How Taxes Affect Your Credit

How Taxes Affect Your Credit

Owe money to the IRS? You could lose your home, your car and everything else. But there is a way to handle your tax debt, keep all your stuff and hide your debt from almost everyone – including the credit bureaus.

The key is written in the IRS tax laws.

Privacy laws prohibit the IRS from contacting national credit agencies when you don’t pay your taxes. That gives you a window of time to handle the problem discreetly.

Wait too long to deal with your debt, and it gives the credit bureaus more time to find out. That can only hurt your ability to get back on your feet.


When you don’t pay your taxes, the IRS begins the collections process immediately. Late fees are added. Interest rates compound daily. Your tax bill escalates every day until the IRS gets paid.

At this point, you have a few choices if you want to keep your tax debt private. You can challenge the debt, sign up for installment payments or pay it off immediately.

As long as you are working with the IRS, they will give you time to pay off the debt without anyone knowing. All that changes if you ignore the notice or default on payments.

Federal tax lien.

If you owe the IRS more than $10,000 and fail to take action within 10 days of the notice, a federal tax lien is automatically triggered.

The IRS can’t notify credit bureaus, but they do notify state and county offices, as well as your creditors, that they have a claim against your property.

Since credit bureaus review public records, it is only a matter of time before they find out.

However, the credit bureaus will only know the amount of the tax debt when the lien is filed. They will not know if it grows due to fees and interest, and they will not know if it shrinks as the debt is paid down.

That will hurt your credit as long as it remains on your report.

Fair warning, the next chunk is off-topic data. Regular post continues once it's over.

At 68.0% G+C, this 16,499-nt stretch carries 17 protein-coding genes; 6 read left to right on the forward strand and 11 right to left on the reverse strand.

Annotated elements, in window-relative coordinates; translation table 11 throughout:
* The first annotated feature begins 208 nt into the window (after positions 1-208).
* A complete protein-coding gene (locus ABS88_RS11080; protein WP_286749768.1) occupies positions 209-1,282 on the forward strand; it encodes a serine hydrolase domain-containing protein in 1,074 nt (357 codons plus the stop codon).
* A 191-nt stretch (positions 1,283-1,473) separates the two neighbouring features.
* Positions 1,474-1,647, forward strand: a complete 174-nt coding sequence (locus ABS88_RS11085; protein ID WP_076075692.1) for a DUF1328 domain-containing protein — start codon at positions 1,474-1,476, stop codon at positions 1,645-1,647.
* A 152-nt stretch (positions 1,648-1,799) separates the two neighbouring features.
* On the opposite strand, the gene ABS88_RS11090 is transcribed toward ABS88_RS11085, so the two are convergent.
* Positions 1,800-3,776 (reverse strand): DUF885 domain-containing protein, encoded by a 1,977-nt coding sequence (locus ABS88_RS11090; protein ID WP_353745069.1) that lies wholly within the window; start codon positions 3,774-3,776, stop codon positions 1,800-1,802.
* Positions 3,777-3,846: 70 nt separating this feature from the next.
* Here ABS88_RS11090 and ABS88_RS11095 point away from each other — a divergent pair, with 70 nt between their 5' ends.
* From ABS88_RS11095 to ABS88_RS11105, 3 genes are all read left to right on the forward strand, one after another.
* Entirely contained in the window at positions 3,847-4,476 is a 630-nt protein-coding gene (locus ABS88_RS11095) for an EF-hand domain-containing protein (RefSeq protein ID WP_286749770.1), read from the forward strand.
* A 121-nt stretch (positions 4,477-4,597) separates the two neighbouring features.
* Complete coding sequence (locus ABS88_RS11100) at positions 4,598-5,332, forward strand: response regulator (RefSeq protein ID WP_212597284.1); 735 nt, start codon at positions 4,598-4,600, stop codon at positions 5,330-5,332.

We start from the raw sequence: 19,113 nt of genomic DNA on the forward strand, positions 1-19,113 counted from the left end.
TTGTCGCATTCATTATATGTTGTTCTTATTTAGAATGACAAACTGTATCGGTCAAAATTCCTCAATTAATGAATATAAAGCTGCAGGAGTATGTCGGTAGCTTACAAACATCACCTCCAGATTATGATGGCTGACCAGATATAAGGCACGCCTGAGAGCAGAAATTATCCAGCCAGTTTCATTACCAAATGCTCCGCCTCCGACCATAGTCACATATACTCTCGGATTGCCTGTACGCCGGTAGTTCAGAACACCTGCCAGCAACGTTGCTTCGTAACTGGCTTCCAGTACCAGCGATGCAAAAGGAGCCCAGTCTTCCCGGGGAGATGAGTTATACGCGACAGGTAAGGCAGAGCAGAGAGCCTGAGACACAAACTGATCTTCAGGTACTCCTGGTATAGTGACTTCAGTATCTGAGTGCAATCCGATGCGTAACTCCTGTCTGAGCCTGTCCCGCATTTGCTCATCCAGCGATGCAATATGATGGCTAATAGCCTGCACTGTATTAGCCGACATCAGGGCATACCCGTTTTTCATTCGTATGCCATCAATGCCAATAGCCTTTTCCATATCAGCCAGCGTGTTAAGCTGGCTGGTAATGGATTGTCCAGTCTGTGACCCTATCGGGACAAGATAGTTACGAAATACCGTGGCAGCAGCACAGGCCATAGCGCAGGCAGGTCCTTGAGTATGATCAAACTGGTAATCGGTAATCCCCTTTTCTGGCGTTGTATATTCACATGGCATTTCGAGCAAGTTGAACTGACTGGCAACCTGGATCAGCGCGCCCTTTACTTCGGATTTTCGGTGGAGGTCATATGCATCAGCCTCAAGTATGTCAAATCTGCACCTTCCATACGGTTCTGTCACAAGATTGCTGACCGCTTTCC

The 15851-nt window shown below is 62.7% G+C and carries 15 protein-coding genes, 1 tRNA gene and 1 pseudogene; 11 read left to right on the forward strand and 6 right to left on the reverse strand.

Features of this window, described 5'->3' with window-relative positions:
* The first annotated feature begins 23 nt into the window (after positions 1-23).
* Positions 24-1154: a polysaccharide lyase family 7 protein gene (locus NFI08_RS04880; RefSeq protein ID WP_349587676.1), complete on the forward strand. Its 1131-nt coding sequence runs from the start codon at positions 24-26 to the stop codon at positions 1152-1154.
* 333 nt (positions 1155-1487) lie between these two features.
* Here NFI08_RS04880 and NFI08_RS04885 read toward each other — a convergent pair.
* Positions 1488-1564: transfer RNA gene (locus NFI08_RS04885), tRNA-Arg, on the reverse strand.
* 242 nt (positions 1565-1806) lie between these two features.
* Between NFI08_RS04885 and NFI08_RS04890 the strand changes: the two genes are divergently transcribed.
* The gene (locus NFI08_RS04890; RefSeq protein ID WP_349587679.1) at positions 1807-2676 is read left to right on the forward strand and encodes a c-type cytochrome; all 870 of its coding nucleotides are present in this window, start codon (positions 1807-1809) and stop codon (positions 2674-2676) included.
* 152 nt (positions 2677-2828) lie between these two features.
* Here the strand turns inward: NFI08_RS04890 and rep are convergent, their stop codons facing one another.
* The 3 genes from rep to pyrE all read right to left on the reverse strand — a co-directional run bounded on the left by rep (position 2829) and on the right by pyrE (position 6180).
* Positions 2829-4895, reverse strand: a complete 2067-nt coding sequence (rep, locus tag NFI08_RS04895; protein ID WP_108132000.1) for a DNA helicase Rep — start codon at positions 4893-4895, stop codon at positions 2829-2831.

Until recently, a tax lien stayed in the public record for seven years after it was paid off.

Starting in 2011, the IRS began the Fresh Start initiative to let taxpayers petition to have the lien withdrawn from the public record 30 days after the debt was fulfilled.

The IRS also allows taxpayers to have the lien removed from public record before the debt is paid off.

However, you need to set up a direct debit agreement to automatically deduct monthly payments from your bank account or paycheck and schedule to pay it off in five years.

Unfortunately, removing the lien from the public record doesn’t automatically take it off you credit report.

You will have to fill out Form 12277 and ask the IRS in writing to notify all three credit bureaus to reflect that the tax debt has been paid and the lien removed.

“A tax debt can damage your

finances in the long term.”

A notice of levy.

Once the IRS decides to levy your assets to pay off your tax debt, they can seize your bank account, garnish your wages, take your car and sell your home.

What’s worse, they notify all your creditors that they seized your property and you will still owe any outstanding balances. That’s like an atomic bomb for your credit score.

A levy on your credit history downgrades your credit worthiness and turns you into a high-risk debtor. That can make it difficult to get a loan for a car and low interest rates on a credit card.

Plus, a levy stays on your credit history for seven years after you pay off your tax debt, making it very difficult to rebuild.

If you borrow to pay the IRS.

The IRS acknowledges its fees and interest rates are high and even suggests taking out a cash advance or loan to pay off your tax bill.

A bank loan will show up on your credit report like any other loan, changing your credit utilization ratio, which is the percentage of money you owe compared to the amount you could owe if you max out all your credit lines.

However, it’s better to have a high credit utilization ratio than to have a levy on your home. Just be sure to make payments on time to keep from getting additional hits to your credit.

A tax debt can damage your finances in the long term, hurting your credit and ability to recover. If you don’t avoid the debt and address it quickly, you may be able to keep your credit intact.

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